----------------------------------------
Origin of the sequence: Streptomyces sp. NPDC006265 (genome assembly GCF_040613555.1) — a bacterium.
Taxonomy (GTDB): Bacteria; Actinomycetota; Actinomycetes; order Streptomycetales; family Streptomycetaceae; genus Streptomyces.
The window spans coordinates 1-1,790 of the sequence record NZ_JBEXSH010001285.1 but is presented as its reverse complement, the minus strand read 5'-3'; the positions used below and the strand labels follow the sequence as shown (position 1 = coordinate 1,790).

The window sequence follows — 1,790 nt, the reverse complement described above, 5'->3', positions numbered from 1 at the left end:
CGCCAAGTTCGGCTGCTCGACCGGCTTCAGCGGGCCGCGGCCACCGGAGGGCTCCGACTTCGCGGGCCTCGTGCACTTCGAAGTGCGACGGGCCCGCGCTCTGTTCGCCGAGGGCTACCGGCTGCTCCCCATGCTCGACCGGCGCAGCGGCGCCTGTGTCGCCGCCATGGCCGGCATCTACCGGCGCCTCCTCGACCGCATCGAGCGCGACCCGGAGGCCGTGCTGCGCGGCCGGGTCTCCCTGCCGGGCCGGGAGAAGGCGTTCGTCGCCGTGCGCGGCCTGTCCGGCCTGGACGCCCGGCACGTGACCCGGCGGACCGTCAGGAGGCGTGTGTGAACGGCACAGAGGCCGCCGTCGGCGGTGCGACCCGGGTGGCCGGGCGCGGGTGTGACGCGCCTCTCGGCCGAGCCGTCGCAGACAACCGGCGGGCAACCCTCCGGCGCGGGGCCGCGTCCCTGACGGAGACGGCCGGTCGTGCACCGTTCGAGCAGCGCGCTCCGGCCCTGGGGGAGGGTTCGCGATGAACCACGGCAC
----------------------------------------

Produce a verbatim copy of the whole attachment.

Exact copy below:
Origin of the sequence: Streptomyces sp. NPDC006265 (genome assembly GCF_040613555.1) — a bacterium.
Taxonomy (GTDB): Bacteria; Actinomycetota; Actinomycetes; order Streptomycetales; family Streptomycetaceae; genus Streptomyces.
The window spans coordinates 1-1,790 of the sequence record NZ_JBEXSH010001285.1 but is presented as its reverse complement, the minus strand read 5'-3'; the positions used below and the strand labels follow the sequence as shown (position 1 = coordinate 1,790).

The window sequence follows — 1,790 nt, the reverse complement described above, 5'->3', positions numbered from 1 at the left end:
CGCCAAGTTCGGCTGCTCGACCGGCTTCAGCGGGCCGCGGCCACCGGAGGGCTCCGACTTCGCGGGCCTCGTGCACTTCGAAGTGCGACGGGCCCGCGCTCTGTTCGCCGAGGGCTACCGGCTGCTCCCCATGCTCGACCGGCGCAGCGGCGCCTGTGTCGCCGCCATGGCCGGCATCTACCGGCGCCTCCTCGACCGCATCGAGCGCGACCCGGAGGCCGTGCTGCGCGGCCGGGTCTCCCTGCCGGGCCGGGAGAAGGCGTTCGTCGCCGTGCGCGGCCTGTCCGGCCTGGACGCCCGGCACGTGACCCGGCGGACCGTCAGGAGGCGTGTGTGAACGGCACAGAGGCCGCCGTCGGCGGTGCGACCCGGGTGGCCGGGCGCGGGTGTGACGCGCCTCTCGGCCGAGCCGTCGCAGACAACCGGCGGGCAACCCTCCGGCGCGGGGCCGCGTCCCTGACGGAGACGGCCGGTCGTGCACCGTTCGAGCAGCGCGCTCCGGCCCTGGGGGAGGGTTCGCGATGAACCACGGCAC